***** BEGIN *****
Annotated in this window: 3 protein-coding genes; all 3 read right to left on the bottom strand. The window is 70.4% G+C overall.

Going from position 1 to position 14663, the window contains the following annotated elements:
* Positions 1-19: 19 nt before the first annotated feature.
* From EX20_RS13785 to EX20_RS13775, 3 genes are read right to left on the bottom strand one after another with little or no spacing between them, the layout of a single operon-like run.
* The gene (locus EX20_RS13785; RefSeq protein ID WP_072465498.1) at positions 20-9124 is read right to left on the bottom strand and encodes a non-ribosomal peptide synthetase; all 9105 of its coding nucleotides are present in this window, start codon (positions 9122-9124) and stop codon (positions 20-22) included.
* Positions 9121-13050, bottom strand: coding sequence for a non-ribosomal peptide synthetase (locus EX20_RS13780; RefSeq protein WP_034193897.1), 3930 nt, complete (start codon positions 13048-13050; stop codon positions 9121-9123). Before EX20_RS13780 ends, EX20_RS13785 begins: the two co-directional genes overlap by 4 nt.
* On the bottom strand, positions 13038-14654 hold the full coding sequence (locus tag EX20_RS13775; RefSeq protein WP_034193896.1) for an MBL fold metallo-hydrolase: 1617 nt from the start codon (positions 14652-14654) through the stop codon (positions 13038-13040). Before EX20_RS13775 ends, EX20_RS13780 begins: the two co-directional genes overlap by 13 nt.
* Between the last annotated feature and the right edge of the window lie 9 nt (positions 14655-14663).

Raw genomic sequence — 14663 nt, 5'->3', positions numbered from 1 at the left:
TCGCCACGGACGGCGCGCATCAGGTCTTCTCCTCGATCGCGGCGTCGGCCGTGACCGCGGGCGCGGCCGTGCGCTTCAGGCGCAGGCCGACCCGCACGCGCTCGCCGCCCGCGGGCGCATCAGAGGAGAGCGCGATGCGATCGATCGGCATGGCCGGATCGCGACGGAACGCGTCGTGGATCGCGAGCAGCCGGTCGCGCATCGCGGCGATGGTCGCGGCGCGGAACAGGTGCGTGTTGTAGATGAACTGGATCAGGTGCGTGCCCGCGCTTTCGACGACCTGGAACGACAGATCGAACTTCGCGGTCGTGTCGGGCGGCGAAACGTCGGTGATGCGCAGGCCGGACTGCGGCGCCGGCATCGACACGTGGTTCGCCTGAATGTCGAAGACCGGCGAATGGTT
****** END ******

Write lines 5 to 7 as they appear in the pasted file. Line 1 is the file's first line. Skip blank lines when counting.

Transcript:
* The gene (locus EX20_RS13785; RefSeq protein ID WP_072465498.1) at positions 20-9124 is read right to left on the bottom strand and encodes a non-ribosomal peptide synthetase; all 9105 of its coding nucleotides are present in this window, start codon (positions 9122-9124) and stop codon (positions 20-22) included.
* Positions 9121-13050, bottom strand: coding sequence for a non-ribosomal peptide synthetase (locus EX20_RS13780; RefSeq protein WP_034193897.1), 3930 nt, complete (start codon positions 13048-13050; stop codon positions 9121-9123). Before EX20_RS13780 ends, EX20_RS13785 begins: the two co-directional genes overlap by 4 nt.
* On the bottom strand, positions 13038-14654 hold the full coding sequence (locus tag EX20_RS13775; RefSeq protein WP_034193896.1) for an MBL fold metallo-hydrolase: 1617 nt from the start codon (positions 14652-14654) through the stop codon (positions 13038-13040). Before EX20_RS13775 ends, EX20_RS13780 begins: the two co-directional genes overlap by 13 nt.